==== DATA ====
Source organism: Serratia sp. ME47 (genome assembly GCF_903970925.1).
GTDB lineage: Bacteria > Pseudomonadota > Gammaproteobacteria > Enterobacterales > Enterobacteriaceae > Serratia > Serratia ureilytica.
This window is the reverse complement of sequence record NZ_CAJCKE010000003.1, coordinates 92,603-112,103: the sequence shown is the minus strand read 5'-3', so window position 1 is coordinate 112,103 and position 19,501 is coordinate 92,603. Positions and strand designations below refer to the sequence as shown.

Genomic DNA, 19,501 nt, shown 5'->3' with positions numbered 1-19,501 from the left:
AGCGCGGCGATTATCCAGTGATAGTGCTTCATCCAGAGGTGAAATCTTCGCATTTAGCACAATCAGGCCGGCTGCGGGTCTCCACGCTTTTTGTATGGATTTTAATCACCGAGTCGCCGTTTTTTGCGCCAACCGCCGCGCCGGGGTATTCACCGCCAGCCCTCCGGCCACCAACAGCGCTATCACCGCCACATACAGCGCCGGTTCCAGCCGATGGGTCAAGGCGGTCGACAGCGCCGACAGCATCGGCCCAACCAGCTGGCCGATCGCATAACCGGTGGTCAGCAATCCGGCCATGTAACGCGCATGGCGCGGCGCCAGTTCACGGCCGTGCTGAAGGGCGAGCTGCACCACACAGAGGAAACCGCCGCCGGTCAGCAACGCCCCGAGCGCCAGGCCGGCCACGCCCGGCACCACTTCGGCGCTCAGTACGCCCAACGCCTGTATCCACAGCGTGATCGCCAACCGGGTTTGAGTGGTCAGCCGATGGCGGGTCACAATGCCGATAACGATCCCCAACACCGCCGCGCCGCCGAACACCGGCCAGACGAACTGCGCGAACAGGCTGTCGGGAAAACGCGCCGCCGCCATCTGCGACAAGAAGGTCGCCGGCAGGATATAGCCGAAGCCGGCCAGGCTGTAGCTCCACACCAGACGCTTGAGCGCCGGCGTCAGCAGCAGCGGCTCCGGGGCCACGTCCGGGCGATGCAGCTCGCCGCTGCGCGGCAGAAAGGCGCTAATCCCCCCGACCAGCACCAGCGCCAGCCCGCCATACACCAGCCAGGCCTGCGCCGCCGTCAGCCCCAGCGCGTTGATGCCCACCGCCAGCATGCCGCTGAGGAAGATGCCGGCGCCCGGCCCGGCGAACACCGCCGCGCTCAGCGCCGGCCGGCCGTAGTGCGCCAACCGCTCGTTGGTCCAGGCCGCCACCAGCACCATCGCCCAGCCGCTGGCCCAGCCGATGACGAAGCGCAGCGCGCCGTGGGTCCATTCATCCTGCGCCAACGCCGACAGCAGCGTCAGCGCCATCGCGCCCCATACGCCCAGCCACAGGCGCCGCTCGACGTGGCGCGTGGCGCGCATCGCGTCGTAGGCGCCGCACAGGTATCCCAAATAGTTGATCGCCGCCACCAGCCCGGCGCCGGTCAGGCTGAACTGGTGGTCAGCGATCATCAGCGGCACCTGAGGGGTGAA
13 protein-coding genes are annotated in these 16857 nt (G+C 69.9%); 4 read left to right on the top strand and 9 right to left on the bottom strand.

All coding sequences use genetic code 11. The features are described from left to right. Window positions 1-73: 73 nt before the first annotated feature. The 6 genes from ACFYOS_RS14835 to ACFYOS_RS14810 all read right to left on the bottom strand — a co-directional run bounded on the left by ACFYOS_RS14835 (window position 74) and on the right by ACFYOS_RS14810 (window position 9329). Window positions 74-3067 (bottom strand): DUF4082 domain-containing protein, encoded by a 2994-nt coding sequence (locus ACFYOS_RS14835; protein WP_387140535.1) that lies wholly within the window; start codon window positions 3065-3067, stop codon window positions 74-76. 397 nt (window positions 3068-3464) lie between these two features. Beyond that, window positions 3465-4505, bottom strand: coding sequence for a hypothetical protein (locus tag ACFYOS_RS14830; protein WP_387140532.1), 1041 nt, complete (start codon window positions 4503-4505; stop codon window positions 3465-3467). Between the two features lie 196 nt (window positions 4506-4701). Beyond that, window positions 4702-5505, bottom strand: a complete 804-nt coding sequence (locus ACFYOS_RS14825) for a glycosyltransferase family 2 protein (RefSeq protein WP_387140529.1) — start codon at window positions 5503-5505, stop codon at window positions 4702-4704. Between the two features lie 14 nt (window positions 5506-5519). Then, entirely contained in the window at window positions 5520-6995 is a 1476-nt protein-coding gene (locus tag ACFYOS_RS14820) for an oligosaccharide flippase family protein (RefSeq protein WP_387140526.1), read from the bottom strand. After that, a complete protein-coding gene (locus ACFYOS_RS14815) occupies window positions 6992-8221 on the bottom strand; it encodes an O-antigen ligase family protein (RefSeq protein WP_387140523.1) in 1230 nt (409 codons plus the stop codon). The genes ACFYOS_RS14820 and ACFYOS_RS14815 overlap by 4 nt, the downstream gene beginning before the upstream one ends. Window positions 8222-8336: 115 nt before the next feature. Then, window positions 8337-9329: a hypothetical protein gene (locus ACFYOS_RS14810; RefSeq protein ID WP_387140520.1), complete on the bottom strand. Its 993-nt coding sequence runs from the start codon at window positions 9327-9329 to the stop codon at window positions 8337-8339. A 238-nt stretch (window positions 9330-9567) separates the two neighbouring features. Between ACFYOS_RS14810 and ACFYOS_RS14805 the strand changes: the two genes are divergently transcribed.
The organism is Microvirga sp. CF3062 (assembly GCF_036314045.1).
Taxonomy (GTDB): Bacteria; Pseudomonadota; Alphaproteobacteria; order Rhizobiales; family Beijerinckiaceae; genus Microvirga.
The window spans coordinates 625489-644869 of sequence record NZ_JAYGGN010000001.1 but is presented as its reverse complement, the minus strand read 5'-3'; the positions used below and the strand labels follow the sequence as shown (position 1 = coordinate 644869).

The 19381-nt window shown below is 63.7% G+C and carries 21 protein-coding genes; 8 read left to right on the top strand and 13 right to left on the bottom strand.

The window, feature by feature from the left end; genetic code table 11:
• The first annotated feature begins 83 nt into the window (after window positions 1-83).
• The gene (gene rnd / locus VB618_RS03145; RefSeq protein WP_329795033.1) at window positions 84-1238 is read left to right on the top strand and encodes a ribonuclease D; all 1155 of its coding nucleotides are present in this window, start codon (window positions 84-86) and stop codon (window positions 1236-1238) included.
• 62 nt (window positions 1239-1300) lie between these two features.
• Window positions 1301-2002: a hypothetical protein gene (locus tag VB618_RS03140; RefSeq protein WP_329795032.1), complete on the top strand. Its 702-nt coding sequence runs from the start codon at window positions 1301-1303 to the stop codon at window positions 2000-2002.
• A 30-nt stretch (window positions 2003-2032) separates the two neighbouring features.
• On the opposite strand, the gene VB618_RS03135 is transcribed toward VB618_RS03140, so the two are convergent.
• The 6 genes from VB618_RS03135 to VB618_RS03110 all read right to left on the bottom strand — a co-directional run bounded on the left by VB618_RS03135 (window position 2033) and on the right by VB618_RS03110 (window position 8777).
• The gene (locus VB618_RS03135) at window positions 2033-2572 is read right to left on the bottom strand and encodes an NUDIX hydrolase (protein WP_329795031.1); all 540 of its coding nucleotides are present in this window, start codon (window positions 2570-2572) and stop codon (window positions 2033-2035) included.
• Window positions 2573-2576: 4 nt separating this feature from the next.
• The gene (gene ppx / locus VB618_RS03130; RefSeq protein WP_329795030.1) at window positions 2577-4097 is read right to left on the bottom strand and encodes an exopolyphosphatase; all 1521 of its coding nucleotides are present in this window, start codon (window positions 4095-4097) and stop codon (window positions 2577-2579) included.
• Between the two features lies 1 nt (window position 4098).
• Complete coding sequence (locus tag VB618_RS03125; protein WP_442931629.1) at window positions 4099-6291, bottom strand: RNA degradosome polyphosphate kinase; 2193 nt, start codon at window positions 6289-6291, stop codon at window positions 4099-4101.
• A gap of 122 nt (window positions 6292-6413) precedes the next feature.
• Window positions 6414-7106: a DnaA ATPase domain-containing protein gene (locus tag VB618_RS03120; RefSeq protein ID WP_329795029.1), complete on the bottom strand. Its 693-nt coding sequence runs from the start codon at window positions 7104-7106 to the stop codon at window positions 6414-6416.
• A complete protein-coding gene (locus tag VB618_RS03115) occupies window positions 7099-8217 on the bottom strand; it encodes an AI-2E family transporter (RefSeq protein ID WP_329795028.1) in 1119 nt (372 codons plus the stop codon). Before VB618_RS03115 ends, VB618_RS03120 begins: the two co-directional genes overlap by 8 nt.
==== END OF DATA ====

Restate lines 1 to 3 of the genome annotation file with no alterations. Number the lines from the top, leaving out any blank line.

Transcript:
Source organism: Serratia sp. ME47 (genome assembly GCF_903970925.1).
GTDB lineage: Bacteria > Pseudomonadota > Gammaproteobacteria > Enterobacterales > Enterobacteriaceae > Serratia > Serratia ureilytica.
This window is the reverse complement of sequence record NZ_CAJCKE010000003.1, coordinates 92,603-112,103: the sequence shown is the minus strand read 5'-3', so window position 1 is coordinate 112,103 and position 19,501 is coordinate 92,603. Positions and strand designations below refer to the sequence as shown.